Susan Metcalf had retired 15 years ago from a job in the insurance business. She had never married and had invited her 92-year-old mother to come into her house to live. They were going to one of many doctor appointments on a dreary Monday morning in mid-January,
Susan knew the routine too well. Finding a parking place close to the front door of the clinic, taking her mother by the left arm, gingerly stepping across the parking lot to the door, seating her mother, trying to find two seats together. She signed in and sat beside her mother whose breathing this morning was shallow and more rapid than normal.
“How are you feeling, Mother?”
With a weak voice that Susan could barely hear, she said that she was okay but felt that she might have to use the bathroom.
“Let me know when,” said Susan, patting her mother’s blotched gray-and-red skin, which no longer looked like skin. No amount of Ederma lotion appeared to help.
Jean Metcalf had been a gorgeous woman. She still was if you could see through the 92 years. She took pride in making sure that her hair was properly bunned. She dressed like she was headed to church. High heels had given way to more sensible, safe flat shoes that lessened her chances of falling, which she had done on occasion while living alone.
Jean still found laughter although it wasn’t always the obvious that made her chuckle. It might be a sudden flash of memory from the past: the day that her departed husband, Frank, had fallen out of the swing at the company picnic, how the whole family reacted from episodes of America’s Funniest Videos, and the time that their miniature dachshund Beatrice got her head stuck in the sleeve of a sweater.
On this particular morning she was wearing a green-and-blue striped dress with a white belt around her disappearing waist. She had accessorized with a string of white pearls and a handbag that she’d purchased in Florence, Italy, back in the 60s.
“Want a magazine?” Susan asked.
Jean shook her head no. Susan put her hand on top of her mother’s and patted it gently. They didn’t have much to say. There were very few other patients, which was unusual, and the wait was only 10 minutes.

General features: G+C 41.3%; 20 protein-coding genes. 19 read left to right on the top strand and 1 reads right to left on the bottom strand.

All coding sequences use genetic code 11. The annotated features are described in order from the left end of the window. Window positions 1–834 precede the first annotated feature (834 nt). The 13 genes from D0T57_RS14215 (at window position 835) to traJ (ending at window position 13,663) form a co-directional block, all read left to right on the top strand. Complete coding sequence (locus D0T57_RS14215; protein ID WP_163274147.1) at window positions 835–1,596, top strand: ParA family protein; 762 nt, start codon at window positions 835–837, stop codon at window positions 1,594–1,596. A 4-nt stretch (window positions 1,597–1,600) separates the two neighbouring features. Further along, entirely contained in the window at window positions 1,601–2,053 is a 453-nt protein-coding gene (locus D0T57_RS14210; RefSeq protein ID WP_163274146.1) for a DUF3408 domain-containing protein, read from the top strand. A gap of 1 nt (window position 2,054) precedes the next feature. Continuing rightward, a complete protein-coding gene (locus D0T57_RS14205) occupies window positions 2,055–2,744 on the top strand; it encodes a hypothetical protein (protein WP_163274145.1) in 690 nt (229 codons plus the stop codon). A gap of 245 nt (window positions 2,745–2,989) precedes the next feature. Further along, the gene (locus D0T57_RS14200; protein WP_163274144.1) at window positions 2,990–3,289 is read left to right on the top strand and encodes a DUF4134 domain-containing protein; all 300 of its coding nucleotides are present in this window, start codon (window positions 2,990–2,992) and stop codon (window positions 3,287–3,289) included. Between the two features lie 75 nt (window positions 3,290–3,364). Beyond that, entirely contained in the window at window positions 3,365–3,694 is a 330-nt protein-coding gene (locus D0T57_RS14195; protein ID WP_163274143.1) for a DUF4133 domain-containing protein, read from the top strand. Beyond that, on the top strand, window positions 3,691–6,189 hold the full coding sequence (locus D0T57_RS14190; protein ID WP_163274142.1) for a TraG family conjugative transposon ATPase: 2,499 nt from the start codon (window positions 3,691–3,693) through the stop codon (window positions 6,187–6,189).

“Jean Metcalf,” said the nurse who emerged from behind the door to the main hall.
Susan helped her mother get out of her seat, and the two of them walked with the nurse to the first examination room.
“The doctor will be with you shortly,” she said. “You doing okay today, Mrs. Metcalf?”
“I’m okay,” she said meekly, smiling.
The examination was routine, mainly a check-up to make sure everything was going well, that her pain was being managed. They were back in the car within 30 minutes of entering the clinic. A record.
Jean began sobbing a bit as they neared Seascape Lane. Susan tensed up and asked her if she wanted to change her mind.
“I’m ready,” she admitted. They had talked about it over and over and they had both agreed that it was for the best.
“Mother, if you want to change your mind, I’ll go along with you. It’s not a problem. I’m good either way.”
“We’ll do it, dear. No more talking about it. You’ve done all this work, all the planning and I’m not about to let you down.”
Nothing else was said. The cold gray skies beckoned with their fingerlike clouds which dripped down from the sky like those of a hand of some ethereal monster.
Traffic was minimal along the parkway. Susan thought about the possibility of the wet road preventing her car from being able to have the right amount of traction.
Oh, well thought Susan. Here we go.
“Are you ready, Mother?”
She shook her head yes, straightened her back into the seat, and said, “Susan, I love you. You’ve been the best thing that’s ever happened to me.”
“I love you, too, Mother.” She patted her left knee, stepped on the pedal, and headed for the opening in the gate at the top of the hill, the gap that had not been repaired since the accident last month.
Forty-five miles per hour, 50, 55, 65…they were flying and the street was clear. The Camry entered the gap in the gate at more than 75 miles per hour. They both closed their eyes, sat back and held hands, floating out toward the big blue Pacific, the craggy line of boulders and rocks 400 feet below the road. There was a loud crash and a ball of yellow fire. And silence. And peace.